The 19th Century restoration here was the work of William Butterfield, fresh from All Saints Margaret Street in the early 1860s. He would provide familiar echoes of that glorious London temple at a number of East Anglian churches, but not here. This is a pity in a way, for he might have brought Alexander Gibbs or the Bell & Beckham workshop along for the ride, but in fact the glass here came twenty years or more after Butterfield, the tamer work of Lavers, Barraud & Westlake and of Heaton, Butler & Bayne, and their sequence of 19th Century glass saints in the nave windows is imposing without being overwhelming. The benches that came with Butterfield's restoration were curious affairs, freestanding open structures. A minister I met here once compared them to garden furniture, and you could see why. Nevertheless they lasted into the 21st Century, but they have now gone to be replaced with modern chairs. The blue uphostery of the new seating was perhaps intended to fit in with the blue of Butterfield's restored canopy of honour and chancel roof, though some people think them garish. They are certainly better than Butterfield's benches, although perhaps simple cane chairs would have looked better, but of course they would not have been so comfortable. It is hard to know what to do for the best in such a situation, I suppose. The first two photographs below show the nave as it was in 2007 and then in 2020.
The west end of the nave is dominated by a magnificent and carefully restored 15th Century font cover. It towers into space and is reminiscent of those at Ufford and Worlingworth. The font beneath it is unusual for East Anglia, for although early Perpendicular in style (and so probably at least half a century before its cover) it is shallow-bowled and with simple tracery patterns. It is probably contemporary with the rebuilding of the north aisle, the font cover coming when the body of the nave was completed and roughly contemporary with the south porch. Perhaps it was calculated to impress the pilgrims visiting the shrine in the south porch chapel.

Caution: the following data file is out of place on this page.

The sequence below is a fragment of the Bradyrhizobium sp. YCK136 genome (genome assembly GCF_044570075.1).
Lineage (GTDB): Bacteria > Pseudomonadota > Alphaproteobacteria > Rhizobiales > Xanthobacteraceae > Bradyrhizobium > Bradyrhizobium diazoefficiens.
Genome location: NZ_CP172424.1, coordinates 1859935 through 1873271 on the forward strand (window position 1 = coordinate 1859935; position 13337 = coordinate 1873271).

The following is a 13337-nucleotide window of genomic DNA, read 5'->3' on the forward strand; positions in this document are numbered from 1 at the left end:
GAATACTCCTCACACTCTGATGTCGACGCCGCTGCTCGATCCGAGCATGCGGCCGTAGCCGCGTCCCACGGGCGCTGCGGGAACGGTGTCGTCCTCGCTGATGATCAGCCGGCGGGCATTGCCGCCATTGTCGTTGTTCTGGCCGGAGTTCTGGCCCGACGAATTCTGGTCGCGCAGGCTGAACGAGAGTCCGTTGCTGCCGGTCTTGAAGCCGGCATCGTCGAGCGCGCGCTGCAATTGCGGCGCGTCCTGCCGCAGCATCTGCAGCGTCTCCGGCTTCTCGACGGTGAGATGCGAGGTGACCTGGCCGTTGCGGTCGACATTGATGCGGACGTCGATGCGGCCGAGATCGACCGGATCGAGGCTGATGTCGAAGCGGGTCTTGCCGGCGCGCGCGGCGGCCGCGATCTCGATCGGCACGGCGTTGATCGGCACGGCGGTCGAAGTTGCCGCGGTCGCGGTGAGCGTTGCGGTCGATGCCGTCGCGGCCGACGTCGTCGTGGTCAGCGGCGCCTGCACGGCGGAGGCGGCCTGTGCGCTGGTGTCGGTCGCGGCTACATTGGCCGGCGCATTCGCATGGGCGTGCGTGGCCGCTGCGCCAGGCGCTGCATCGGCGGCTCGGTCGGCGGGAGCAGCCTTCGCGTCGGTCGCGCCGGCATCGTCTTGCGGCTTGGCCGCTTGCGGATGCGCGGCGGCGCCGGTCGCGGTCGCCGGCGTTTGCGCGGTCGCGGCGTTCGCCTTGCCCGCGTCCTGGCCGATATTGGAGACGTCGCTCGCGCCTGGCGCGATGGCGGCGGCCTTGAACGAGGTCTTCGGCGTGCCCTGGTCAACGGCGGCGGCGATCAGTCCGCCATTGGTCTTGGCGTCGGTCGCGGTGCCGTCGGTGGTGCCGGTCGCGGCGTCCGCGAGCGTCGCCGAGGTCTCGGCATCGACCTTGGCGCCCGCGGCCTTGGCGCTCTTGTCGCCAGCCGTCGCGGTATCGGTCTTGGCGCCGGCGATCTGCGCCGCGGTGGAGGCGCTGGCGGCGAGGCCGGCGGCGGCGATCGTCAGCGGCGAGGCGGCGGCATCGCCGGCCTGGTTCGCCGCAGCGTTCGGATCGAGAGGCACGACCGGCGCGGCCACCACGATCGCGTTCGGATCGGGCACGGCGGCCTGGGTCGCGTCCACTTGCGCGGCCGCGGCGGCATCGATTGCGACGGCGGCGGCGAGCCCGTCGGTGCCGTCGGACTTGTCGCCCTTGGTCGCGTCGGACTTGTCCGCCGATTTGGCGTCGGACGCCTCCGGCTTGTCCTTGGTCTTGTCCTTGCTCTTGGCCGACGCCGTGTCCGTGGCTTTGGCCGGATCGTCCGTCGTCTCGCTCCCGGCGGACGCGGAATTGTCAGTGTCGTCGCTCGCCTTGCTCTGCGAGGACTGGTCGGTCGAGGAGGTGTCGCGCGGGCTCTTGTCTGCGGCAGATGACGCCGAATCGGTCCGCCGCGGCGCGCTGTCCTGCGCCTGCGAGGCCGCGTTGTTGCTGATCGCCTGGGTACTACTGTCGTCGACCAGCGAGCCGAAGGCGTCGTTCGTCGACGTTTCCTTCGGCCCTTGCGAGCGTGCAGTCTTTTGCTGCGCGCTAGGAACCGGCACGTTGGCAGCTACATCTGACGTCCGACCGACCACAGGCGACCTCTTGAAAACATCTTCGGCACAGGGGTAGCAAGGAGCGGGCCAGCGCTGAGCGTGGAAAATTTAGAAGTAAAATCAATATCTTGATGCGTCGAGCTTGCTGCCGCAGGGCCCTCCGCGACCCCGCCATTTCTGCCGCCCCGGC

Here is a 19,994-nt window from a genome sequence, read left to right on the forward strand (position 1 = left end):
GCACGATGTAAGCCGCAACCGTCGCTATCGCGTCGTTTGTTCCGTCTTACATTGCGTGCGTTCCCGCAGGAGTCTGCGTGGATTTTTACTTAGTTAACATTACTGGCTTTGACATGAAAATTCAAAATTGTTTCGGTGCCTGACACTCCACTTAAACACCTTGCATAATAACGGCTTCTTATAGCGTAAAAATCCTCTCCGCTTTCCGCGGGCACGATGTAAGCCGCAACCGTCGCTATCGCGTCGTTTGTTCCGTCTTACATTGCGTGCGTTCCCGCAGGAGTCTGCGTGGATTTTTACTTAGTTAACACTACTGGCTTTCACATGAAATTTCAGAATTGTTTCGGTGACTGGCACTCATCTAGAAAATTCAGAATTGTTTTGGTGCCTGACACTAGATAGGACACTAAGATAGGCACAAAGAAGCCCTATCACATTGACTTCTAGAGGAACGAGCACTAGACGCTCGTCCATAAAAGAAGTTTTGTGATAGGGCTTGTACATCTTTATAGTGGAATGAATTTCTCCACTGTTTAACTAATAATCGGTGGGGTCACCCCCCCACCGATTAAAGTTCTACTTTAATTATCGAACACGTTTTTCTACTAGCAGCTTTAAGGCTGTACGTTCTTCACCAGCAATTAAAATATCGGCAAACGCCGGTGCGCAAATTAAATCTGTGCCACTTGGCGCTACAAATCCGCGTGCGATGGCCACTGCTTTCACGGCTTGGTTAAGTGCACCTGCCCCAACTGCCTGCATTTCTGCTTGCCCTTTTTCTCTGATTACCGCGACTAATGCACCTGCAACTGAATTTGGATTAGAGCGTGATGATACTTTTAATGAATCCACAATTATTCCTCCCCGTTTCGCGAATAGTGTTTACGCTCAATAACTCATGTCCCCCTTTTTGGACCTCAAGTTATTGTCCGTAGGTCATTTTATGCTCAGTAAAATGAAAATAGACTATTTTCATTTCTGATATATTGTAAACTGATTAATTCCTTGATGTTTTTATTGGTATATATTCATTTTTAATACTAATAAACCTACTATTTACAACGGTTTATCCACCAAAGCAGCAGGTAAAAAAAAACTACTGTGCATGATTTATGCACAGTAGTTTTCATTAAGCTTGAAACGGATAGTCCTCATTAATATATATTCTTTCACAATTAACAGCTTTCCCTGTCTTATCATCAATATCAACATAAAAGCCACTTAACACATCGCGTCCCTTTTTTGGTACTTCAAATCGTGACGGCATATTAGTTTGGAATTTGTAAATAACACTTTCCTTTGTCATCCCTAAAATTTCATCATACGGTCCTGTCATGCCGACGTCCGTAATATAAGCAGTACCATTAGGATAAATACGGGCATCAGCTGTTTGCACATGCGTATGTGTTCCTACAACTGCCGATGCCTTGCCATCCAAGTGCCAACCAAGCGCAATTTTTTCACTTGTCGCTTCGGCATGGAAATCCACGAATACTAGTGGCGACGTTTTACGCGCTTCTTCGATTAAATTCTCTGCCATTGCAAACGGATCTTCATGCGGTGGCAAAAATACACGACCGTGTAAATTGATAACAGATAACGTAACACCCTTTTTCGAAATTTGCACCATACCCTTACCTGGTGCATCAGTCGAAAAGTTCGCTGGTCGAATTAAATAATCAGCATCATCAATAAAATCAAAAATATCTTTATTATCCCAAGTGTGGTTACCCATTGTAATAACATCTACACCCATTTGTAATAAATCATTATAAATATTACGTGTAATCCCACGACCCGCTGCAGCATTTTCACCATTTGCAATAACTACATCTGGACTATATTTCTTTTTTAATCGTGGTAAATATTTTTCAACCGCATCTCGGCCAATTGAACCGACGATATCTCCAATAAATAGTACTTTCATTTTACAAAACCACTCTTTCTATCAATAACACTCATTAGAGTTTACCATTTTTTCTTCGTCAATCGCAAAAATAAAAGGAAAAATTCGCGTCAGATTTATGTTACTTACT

The dado of the roodscreen survives, repainted with sentimental early 20th Century figures. You step through it into the chancel, the size of which is accentuated by its emptiness. The windows are high in the late medieval fashion, although oddly outside the tracery continues downwards to create the more familiar shapes of fifty years earlier.
Among St Gregory's
medieval survivals are two curiosities. The first is a
single unrestored panel from the rood screen, now hanging
on the chancel wall. It depicts Sir John Schorne, who,
legend has it, conjured the devil into a boot - or,
because he was invoked in prayers by those suffering from
gout, perhaps out of a boot. At some point the panel
seems to have fallen into the hands of a private
collector, possibly because it was removed to safety at
the time of the Reformation by a member of the
congregation with a special devotion to Sir John. It
later found its way to Sudbury museum, who in more recent
years returned it to the church.
Simon Knott, January 2021